When we think of interior design, the sense that is probably first to mind is sight. How a room looks plays an enormous part in the human experience of the room. (Duh, right?) That’s what we spend the most time on, isn’t it? Putting together furniture, fixtures and finishes so it’s pleasing to the eye.

One of the most important aspect of that overall design plan that can greatly impact the look and feel of a room is color. Color is light, and light is energy that is received by the eye and transmitted to the brain and translated into what we perceive as red, blue, or lavender. Every color has a distinct frequency that has both a psychological effect and a physiological effect on the body.

When thinking about the functionality of a space –how it’s used by the person living or working there – it’s important to match the color effect to the function. For example, red literally raises one’s blood pressure and increases energy. It’s also the color of love and passion, so it’s little wonder why a lot of people think, hey, this is great for the bedroom!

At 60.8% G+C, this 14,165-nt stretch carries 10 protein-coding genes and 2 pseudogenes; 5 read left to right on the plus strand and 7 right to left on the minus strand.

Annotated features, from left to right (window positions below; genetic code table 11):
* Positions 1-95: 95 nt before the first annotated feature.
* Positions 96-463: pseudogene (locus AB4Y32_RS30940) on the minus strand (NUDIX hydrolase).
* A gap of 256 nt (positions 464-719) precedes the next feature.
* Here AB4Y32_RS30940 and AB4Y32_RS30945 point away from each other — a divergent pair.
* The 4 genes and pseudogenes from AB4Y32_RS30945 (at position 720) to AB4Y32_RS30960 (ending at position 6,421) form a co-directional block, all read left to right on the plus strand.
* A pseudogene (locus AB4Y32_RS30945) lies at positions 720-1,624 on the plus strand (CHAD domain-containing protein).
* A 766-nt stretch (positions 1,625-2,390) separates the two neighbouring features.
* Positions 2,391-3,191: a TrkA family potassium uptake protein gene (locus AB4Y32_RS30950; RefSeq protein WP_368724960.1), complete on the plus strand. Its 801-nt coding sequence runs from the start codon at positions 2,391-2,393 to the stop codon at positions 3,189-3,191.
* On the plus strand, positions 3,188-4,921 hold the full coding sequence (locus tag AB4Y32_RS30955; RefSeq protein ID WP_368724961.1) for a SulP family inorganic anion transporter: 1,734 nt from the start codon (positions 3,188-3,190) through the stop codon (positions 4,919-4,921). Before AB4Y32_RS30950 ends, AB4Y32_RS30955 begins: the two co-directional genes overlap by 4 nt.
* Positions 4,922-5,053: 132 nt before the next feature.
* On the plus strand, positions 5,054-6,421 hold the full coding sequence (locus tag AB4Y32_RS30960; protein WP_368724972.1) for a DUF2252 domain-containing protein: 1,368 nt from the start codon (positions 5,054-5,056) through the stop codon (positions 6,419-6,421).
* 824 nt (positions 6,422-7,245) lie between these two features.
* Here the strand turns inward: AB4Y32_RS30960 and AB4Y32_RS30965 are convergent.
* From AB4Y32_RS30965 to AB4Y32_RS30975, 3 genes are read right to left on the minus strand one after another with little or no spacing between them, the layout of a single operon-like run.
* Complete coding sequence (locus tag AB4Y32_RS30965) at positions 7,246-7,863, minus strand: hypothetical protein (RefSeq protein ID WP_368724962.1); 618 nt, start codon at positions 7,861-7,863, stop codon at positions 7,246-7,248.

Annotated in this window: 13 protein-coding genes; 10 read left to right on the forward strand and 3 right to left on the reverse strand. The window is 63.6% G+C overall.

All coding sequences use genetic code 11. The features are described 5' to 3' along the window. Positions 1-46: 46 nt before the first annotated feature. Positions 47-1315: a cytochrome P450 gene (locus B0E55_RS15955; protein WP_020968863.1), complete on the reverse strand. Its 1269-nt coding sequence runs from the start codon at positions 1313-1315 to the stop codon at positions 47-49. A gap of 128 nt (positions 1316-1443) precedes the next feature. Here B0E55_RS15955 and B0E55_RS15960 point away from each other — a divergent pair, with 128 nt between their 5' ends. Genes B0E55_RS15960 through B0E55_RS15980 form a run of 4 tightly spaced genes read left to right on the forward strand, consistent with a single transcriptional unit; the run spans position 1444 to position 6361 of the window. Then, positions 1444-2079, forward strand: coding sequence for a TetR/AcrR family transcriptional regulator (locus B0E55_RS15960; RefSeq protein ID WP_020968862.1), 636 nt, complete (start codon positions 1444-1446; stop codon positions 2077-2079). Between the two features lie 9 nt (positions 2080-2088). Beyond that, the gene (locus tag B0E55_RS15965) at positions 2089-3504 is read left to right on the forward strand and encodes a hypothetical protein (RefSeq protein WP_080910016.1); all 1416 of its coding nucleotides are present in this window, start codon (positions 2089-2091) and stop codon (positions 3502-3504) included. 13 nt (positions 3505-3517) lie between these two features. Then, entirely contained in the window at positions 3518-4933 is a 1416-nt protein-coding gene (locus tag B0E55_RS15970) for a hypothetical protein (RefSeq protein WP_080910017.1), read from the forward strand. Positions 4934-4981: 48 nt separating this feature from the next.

But ask yourself – is raising blood pressure and generating excitement conducive to getting a peaceful night’s sleep? (The “other” primary purpose of a bedroom after all.) Not really. That’s why I say, “no red in the bed” and use red very sparingly as an accent color. I would recommend against painting all four bedroom walls red or having red sheets.

With the sense of sight in mind, here’s a handy chart of colors, their effect on the mind and the bod, as well as optimal uses in your room design plans.

Color Cues rev